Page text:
It’s raining again today. Tropical storm Maria this time. She follows up tropical storm Lee, who followed hurricane Irene. Maria should be pretty calm, but the other two dropped about six inches of rain each on the farm. That’s a foot of rain in about two weeks. We made it through in one piece, but our neighboring communities were not so lucky. Today’s blog follows our experiences through what news reports have alternately called a “historic” event, a “historic” event, and a “historic” event. Local reporters apparently lost their thesauruses in the flooding.
We’ll start with Irene. She was a one night stand, starting on Saturday and going into Sunday. She dropped about six inches of rain overnight, along with some crazy winds. Those two together caused some damage.
This peach tree was toppled, but we got it back up pretty quickly. It’s recovering better than many methadone users.
We also lost some of the corn. Well, not exactly lost. We know where it is. But it is now growing parallel to the ground, which puts a bit of a damper on things. For some reason, it was mostly sweet corn that got flattened. We’re not sure if it was just in the wrong place, or if the roots were weaker, or what, but we’ve only got a few standing stalks of sweet corn left. The corn for drying and grinding is still doing alright.
As we were just getting ready to recover from Irene as the rain slowed down Sunday morning, the power went out. We were running on the generator for about 36 hours until things were back to normal. There was a brief period of time when the generator wouldn’t start and we were worried about losing a season’s worth of frozen veggies, but a little bit of investigative tinkering fixed things.
A week after Irene cried her eyes out all over the farm, the ground was still pretty saturated. And then tropical storm Lee settled in like the stomach ache you get from the eponymous deli’s Chinese lunch buffet in San Francisco.
Irene at least had the decency not to stick around. She came in, knocked around a bit, but then excused herself and kept on moving. Lee was like the worst house guest ever — he moved in for nearly five continuous days of steady rain, refusing all of our polite tips that maybe he would enjoy visiting another part of the world, like the middle of the Atlantic Ocean.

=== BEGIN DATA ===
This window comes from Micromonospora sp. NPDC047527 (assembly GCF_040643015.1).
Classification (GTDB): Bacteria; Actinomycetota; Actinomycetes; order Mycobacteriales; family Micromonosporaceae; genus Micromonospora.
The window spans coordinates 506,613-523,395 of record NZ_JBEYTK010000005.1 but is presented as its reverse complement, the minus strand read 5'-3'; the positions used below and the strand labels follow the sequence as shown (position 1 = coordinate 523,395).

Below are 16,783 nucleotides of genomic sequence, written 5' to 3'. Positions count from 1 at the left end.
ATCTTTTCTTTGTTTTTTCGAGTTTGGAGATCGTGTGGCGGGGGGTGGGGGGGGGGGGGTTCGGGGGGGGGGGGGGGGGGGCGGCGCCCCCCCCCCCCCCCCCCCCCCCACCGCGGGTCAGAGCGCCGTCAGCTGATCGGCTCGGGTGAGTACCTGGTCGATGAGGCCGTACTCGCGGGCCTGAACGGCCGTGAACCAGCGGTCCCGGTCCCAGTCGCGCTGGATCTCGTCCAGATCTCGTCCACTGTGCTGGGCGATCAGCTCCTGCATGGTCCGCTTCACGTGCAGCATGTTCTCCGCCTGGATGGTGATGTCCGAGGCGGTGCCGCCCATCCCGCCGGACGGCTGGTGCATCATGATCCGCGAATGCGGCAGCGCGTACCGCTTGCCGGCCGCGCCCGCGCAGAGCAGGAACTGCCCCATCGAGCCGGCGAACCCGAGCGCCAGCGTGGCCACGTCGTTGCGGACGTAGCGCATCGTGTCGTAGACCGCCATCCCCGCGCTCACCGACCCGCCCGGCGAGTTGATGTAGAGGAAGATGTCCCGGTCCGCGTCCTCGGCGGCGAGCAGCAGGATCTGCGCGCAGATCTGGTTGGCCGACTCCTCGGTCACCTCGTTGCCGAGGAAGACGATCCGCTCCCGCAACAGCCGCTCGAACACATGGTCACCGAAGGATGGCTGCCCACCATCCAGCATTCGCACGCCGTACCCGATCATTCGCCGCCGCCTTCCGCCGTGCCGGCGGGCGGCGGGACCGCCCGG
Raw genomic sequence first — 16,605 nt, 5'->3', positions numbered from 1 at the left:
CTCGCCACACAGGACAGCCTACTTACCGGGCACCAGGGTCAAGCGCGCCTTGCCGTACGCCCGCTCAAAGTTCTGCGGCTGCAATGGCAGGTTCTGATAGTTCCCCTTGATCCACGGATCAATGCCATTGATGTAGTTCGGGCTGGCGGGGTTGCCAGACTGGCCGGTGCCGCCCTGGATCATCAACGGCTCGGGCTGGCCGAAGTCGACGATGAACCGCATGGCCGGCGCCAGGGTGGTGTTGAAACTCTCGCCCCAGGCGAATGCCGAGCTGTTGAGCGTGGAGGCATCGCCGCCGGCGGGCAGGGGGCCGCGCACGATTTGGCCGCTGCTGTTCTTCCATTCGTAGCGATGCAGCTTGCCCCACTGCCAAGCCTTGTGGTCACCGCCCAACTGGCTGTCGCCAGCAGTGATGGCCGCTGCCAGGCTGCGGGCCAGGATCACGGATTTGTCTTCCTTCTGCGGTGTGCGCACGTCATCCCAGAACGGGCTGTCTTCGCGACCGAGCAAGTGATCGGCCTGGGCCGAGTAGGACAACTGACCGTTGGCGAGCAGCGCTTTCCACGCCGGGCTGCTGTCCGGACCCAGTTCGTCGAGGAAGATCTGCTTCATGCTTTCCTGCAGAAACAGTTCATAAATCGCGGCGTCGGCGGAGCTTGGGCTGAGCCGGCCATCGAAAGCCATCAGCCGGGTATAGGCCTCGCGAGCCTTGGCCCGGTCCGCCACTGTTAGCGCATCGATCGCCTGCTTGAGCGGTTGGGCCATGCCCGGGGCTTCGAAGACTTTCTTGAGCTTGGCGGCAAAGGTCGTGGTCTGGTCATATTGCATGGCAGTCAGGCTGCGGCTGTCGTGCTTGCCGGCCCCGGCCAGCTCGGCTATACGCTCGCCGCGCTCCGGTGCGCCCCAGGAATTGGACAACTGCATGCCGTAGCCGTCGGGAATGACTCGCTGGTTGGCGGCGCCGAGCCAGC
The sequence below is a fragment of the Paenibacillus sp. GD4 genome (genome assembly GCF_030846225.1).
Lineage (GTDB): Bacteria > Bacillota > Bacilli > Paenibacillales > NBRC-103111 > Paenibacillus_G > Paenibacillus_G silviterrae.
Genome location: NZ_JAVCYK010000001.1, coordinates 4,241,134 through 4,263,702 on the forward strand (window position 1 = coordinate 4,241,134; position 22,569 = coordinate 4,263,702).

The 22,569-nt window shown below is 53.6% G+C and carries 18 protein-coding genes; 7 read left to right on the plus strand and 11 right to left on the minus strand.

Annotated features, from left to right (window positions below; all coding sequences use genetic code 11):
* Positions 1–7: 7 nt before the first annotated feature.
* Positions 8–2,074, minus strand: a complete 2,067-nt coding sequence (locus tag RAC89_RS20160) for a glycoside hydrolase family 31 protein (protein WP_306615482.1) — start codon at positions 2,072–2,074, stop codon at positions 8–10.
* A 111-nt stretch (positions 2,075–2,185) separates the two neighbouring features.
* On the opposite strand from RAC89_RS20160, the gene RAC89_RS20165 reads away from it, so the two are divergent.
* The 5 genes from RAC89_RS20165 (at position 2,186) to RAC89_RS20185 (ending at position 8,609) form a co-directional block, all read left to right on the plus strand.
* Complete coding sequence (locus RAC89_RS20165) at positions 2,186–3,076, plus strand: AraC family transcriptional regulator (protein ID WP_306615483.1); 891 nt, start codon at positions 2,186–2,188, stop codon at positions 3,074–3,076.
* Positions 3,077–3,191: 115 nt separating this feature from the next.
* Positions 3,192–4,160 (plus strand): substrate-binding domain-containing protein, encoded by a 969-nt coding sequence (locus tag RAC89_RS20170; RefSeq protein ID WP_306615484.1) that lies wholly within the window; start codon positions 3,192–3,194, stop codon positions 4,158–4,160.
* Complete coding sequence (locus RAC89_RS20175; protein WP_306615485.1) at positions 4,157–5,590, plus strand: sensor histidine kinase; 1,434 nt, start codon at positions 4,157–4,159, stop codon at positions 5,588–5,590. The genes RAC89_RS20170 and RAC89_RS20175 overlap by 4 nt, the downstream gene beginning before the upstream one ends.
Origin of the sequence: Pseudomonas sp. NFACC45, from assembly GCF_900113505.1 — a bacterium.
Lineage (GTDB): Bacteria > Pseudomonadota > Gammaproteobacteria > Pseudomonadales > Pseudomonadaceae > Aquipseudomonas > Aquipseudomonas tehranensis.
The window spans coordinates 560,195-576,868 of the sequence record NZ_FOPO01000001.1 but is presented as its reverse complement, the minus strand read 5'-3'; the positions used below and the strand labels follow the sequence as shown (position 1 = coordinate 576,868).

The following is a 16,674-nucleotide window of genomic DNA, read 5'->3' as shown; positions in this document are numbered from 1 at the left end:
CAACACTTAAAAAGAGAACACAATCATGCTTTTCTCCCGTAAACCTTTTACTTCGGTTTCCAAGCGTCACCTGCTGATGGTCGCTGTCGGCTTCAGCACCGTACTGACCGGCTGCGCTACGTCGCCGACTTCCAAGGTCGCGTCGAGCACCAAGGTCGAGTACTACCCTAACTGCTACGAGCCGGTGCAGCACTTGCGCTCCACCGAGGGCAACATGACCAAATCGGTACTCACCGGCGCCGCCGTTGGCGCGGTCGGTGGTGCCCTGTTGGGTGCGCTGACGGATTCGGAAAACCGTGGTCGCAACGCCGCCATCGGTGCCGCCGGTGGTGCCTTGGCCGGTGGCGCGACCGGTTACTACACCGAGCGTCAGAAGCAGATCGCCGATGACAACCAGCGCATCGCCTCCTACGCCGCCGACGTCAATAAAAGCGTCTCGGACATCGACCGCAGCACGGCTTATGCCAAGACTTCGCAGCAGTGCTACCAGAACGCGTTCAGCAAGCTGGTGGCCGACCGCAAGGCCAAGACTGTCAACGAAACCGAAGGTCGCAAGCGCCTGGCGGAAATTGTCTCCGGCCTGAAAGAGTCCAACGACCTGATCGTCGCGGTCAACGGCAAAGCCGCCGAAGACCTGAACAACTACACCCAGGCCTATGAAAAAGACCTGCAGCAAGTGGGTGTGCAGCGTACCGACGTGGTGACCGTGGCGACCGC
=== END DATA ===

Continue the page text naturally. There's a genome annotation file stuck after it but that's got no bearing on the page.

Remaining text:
In all seriousness, Lee was problematic for us and fairly devastating for a lot of the nearby areas. The storm quickly flooded every local stream and tributary. We became pretty isolated when all of the bridges across the Susquehanna River were closed. Then we became almost entirely isolated when our county declared a travel ban. We were stuck in the cabin for five days, unable to get anywhere. We still had power, plenty of food, and water. But if you have ever questioned the legitimacy of cabin fever, please allow me to formally vouch for its existence.
We were stuck at home while we watched our neighbors in Dushore get flooded. We made it into town a day or two after the water receded to see how things were going. This was the second major flood they had this year, but the community is recovering.
We still couldn’t get anywhere as we heard the news reports that Wilkes-Barre had the highest river levels in history, beating Hurricane Agnes in the 70s. We could only watch as the flood images from West Pittston started getting posted online, eventually prompting a story from the NY Times about their decision to forego levies after Agnes to keep their river view. And we couldn’t get in to help as Nick’s hometown of Duryea began to flood, displacing hundreds from the small town. His grade school, Holy Rosary, is currently closed for cleanup, and students have been moved to another school in Avoca.
This storm was devastating for so many people, many of whom were outside the expected flood plain. These people were told they did not need flood insurance, but some have lost everything. FEMA has finally stepped in to provide direct assistance, but it will be some time before the money actually shows up. Roads to Duryea from the farm were finally open in the past day or two, and we took a trip to check things out. As we drove along the Susquehanna River, we saw home after home, business after business, with piles of ruined belongings on the curb. High water marks were above the first floor for some homes. The national guard is blocking off Main Street, Duryea. If you can, please consider donating directly to those impacted here: NEPA Flood Relief.
Our tribulations are considerably more minor in relation to those communities hit hardest. The incredible amount of rain wiped out most of the field. It didn’t get washed away, but it did flood out many of our plants. We’re hoping the onions and drying beans will be ok, along with the winter squash. Everything else looks done for the year.
The waterfall you see above didn’t exist before all of this rain. What was previously a nondescript hill is now a six foot waterfall. It’s way over on the south end of the farm, away from anywhere we are planting. More flood pictures are up at our Flickr site, which you can get to by clicking any of the images.
And so we’re waiting to dry out. The farmer’s market was cancelled last week, due mostly to the fact that the road it is on was under a few feet of water. It’s back on tomorrow, and we’ll be there with baked goods and some of Allie’s jams. But today, tropical storm Maria is sobbing overhead.